Copyright is to the Public Domain as . . .

The semester is over, and I have to get into the right frame of mind to read seminar papers and final exams. In the ridiculous copyright dispute of the moment, The College Board has egg on its face over a clumsy attempt to use copyright to knock around Fairtest, a critic of standardized testing. James Grimmelman at LawMeme hits the legal nails on their heads.

The real fun here, though, is in the College Board’s cease-and-desist letter itself. Joe Gratz’s coverage includes some gentle criticism of the syntax of the letter’s author. Joe writes, “Why don’t I think the College Board’s higher-ups are involved? Because if you saw the sentence ‘You should not presume permission, it must be formally granted’ on the SAT, you’d replace the comma with a semicolon.” Joe links to a NYTimes story on the controversy.

But if the story had broken today, then Joe could have linked to this story in the Times, headlined, “What Corporate America Can’t Build: A Sentence,” and he could have really taken apart the C&D letter:

“This letter is to inform you that your organization’s use of the aforementioned copyrighted material requires the expressed permission of the College Board.”

Expressed? We hammer this home in first-year law school courses: It’s “express” (the opposite of “implied”), not “expressed.” “Aforementioned”? A high school grammarian will see the ambiguous antecedent problem. The letter gives two URLs, both to material at the fairtest.org website. Fairtest may own copyrights to that material, if anyone does.

“The College Board owns all right, title, and interest in the featured works. Unfortunately, your misuse overtly bypasses our ownership and significantly impacts the perceptions of students, parents, and educators regarding the services we provide.”

Besides the fact that Fairtest probably agrees with the last phrase, the entire thing is objectionable as excessively, needlessly, and recklessly florid. But when I teach copyright law next semester, I’m going to remember the phrase “your misuse overtly bypasses our ownership.” It’s far more colorful than “you are infringing our copyright.”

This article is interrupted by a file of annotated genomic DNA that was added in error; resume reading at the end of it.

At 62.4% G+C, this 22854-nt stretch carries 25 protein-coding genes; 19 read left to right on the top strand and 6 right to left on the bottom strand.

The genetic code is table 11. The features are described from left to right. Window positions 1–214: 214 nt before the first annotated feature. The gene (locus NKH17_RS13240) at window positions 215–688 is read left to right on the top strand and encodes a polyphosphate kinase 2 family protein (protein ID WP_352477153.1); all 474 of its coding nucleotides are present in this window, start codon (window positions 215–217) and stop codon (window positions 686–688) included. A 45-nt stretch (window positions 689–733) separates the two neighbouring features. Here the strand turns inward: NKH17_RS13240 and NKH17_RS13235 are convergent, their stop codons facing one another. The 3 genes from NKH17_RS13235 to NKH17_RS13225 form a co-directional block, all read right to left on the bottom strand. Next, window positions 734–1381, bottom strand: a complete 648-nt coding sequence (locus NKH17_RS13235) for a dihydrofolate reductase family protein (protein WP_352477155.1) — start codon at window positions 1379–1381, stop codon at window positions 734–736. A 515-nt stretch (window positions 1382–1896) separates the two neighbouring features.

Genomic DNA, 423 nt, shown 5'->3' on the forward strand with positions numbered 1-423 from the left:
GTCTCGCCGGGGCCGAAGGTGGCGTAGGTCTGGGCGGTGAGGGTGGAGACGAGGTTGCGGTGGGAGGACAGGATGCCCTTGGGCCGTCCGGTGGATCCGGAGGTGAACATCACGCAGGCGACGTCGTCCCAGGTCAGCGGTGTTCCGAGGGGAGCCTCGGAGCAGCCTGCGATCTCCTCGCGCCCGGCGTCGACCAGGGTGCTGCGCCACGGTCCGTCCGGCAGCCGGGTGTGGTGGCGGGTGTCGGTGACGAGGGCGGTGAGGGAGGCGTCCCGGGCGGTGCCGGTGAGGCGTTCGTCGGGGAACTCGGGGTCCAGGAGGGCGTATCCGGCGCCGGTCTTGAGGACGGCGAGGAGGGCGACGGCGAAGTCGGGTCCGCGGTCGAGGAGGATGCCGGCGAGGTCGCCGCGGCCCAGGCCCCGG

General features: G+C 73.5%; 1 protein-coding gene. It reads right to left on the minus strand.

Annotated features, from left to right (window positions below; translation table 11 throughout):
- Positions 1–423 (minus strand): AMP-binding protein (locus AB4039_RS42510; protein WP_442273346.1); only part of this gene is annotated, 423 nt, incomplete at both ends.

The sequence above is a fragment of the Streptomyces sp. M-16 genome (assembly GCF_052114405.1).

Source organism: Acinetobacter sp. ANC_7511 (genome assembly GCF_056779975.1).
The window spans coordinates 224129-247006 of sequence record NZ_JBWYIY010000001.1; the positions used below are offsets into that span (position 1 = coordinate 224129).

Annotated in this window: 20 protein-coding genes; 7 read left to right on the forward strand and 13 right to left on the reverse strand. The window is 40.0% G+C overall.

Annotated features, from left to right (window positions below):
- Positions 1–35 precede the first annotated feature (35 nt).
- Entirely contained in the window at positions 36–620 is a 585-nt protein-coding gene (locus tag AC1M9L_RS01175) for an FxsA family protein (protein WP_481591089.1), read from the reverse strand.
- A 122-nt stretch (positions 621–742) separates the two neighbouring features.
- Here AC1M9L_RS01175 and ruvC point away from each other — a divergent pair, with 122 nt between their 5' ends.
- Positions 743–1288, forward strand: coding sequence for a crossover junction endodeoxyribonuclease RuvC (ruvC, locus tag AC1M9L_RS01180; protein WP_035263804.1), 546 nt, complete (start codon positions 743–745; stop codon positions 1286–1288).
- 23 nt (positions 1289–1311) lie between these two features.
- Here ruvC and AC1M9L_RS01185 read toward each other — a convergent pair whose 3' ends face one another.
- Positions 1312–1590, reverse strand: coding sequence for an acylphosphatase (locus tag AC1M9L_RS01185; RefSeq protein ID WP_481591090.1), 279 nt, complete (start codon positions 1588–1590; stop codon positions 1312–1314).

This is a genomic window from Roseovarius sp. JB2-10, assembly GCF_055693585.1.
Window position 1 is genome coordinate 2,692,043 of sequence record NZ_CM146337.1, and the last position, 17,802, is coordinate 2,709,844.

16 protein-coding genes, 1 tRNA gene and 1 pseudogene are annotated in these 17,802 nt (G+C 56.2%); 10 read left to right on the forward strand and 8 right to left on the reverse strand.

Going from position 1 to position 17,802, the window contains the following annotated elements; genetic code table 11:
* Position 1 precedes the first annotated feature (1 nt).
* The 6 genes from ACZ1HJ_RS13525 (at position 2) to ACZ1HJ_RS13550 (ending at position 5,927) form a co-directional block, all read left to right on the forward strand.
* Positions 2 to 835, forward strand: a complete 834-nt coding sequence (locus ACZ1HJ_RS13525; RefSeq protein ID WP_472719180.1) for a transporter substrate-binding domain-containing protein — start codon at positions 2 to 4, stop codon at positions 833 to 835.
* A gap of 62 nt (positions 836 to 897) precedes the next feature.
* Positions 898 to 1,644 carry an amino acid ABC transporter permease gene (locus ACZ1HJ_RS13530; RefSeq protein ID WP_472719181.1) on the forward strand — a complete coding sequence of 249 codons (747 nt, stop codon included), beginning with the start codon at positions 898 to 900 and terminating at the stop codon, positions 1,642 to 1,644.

“We recognize that you are a formidable organization within a community which has often authored dialogue concerning College Board offerings, such as the SAT Reasoning Test, as such we ask that you a) cease displaying any and all College Board copyrighted materials until you have submitted a permission request to our organization and a response has been given to you, and b) submit your permission request via our online permissions request form, found here: http://www.collegeboard.com/inquiry/cbpermit.html.”

What’s the maxim? “Floridity compounds itself”? But this is more: a crude and obvious run-on sentence, wholly lacking in logic. Suppose Fairtest goes to the listed website, submits its permission request, and gets an unambiguous “NO!” in response. According to this letter, Fairtest can go ahead and post what it wants! Be careful what you wish for. You may get it.

Based on the Scoring Guide that the College Board is using to train readers of SAT I essays, I’d give this letter a “1” on a scale where the top score is “6”: “very poor organization; very thin development; usage and syntactical errors so severe that meaning is somewhat obscured.”

Bring on those bluebooks.